But new players would come into the market, aiming for the same customers, and margins could become very slim again.
So it is not as cosy as being in charge of a plantation. You could wake up to be told that the overnight market has dropped, or something has happened to the US dollar, the currency for exports. Changes in duties of imports or exports in certain countries would pose another challenge. I learned that what happened outside your gates were just as important as what was happening within.
I attended to the things within my control. One was on procurement, using a short-list of CPO suppliers who had a record of sending me fresh oil with high quality. It would help with my team reducing the amount of bleaching earth, less time was needed for crystallisation, and that saved on electricity. For our packed products we checked on the prices of cartons and strings. We had our margins to protect.
Later I had to get new machines, to process tailor-made products for big food companies. Once they liked what they got, they were your customers for a long time, and you could get a premium. It meant their products could stay longer on the shelves, and the tastes would stay the same. They could sell their products at a premium too.
In Sarawak and Sabah the refineries have an advantage over those in Peninsular because they can procure their crude palm oil at a lower price by about RM40 per tonne and this can give them a breathing space.
If a refinery processes about 400,000 tonnes a year, it will give an instant advantage of sixteen million ringgit. The owners of the new refinery would have worked out their strategy well and clearly, and factored in the risks such as demurrage, when the ship owners would charge for any waiting at the port caused by congestion.
There are risks of default when buyers do not want to pay if oil prices drop heavily from the prices they had agreed. You judged carefully on whom you could trust to be a big customer. Each day brings new challenges.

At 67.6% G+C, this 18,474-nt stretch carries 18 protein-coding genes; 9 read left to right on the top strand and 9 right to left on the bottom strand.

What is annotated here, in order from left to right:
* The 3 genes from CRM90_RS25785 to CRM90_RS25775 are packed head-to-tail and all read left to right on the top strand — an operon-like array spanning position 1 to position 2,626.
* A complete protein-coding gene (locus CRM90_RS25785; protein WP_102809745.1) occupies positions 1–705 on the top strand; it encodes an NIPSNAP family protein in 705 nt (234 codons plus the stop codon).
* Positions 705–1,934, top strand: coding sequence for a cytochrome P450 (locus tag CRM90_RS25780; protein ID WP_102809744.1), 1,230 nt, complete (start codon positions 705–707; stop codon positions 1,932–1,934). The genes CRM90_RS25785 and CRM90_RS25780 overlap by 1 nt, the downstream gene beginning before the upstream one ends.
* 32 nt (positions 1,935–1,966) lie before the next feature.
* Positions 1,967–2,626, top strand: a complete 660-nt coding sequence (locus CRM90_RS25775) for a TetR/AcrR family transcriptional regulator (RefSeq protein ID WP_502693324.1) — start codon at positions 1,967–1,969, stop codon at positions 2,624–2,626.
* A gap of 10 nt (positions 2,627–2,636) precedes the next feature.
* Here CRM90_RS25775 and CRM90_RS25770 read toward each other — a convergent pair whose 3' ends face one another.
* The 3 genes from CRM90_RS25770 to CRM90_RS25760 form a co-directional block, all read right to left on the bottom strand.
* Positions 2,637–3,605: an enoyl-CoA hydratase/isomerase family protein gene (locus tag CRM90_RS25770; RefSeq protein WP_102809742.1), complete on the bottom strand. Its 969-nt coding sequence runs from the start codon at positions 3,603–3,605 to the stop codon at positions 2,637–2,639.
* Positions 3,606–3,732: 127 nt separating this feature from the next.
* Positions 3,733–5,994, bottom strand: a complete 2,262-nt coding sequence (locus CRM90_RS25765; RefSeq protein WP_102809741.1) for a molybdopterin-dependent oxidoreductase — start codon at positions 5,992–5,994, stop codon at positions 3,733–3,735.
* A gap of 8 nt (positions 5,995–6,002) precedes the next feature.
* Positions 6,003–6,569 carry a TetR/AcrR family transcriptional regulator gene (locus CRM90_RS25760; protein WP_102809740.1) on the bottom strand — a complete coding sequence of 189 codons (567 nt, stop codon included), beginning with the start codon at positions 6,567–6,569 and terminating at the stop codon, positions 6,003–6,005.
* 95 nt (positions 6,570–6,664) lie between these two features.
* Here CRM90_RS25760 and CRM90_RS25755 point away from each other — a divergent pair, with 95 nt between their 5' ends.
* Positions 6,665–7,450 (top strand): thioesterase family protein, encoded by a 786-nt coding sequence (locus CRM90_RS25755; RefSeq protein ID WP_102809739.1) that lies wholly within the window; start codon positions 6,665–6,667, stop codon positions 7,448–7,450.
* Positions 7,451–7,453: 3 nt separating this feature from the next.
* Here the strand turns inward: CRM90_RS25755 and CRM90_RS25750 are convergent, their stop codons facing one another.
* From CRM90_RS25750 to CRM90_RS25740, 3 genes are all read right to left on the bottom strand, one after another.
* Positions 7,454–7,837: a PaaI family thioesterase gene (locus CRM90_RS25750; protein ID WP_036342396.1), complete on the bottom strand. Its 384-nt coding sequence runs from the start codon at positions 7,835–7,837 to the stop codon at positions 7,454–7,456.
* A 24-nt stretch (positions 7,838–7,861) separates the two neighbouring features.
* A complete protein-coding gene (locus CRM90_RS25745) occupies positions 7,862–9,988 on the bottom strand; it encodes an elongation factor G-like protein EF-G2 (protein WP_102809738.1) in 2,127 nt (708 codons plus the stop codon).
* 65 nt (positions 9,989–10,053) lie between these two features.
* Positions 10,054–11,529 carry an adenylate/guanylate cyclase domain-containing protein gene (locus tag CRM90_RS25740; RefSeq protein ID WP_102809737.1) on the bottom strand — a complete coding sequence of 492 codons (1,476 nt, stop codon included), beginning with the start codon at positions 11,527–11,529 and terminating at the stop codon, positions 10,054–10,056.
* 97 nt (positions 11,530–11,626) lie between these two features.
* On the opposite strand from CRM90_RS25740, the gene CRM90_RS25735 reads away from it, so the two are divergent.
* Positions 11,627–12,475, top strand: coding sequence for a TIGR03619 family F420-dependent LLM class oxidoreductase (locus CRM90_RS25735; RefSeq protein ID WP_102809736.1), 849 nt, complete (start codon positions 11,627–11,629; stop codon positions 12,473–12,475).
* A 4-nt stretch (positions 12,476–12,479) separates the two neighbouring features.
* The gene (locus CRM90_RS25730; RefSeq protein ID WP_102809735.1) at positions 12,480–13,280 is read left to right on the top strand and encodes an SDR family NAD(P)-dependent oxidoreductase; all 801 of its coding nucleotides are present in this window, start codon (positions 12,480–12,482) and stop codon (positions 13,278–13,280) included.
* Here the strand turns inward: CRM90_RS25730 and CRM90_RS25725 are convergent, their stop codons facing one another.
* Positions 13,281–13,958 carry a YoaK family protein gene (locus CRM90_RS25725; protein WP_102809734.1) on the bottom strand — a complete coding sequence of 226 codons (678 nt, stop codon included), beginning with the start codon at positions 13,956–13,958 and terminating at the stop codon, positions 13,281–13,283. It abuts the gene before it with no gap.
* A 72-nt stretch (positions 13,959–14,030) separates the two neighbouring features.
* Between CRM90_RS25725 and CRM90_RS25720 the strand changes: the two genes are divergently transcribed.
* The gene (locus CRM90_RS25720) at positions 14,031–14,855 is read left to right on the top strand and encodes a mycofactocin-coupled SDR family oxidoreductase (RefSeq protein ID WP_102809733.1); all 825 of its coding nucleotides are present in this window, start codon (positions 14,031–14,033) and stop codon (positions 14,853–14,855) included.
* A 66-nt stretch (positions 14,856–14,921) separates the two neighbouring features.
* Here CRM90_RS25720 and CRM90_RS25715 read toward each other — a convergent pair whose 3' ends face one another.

The owners of the new refinery at Bintulu would have a ready supply of oil for about half their refinery’s needs for next year, from their six palm oil mills. They would have to go and buy the rest from other growers, until a few years from now when they will produce virtually all the oil they would need.
In the meantime they will compete in buying oil with the other refineries in Sarawak.
Having said all that, there are upturns in the market for their products and high profits could come from opportunistic sales, when they had stocks in readiness. Refiners often had to rely on that and it could bring a smile to their faces.
But you would not catch them talking about it.
Probably all you could find would be a short note in their annual report to say their refinery was doing somewhat better than usual, which had contributed to the overall performance of the business.
By then it would be likely that the owners would want to expand their capacity, or build another refinery. They would be looking for more plant managers, accountants and buyers.
They would need more people in sales and marketing, who do a lot of travelling.
But you would not find out where they go, and if you met them at the airport, usually what they could say would be:
“Business is tough. We are doing just enough to survive.”
“Where are you going?”
“Oh, a few places.”
There is no point to ask any more. They have their markets to protect.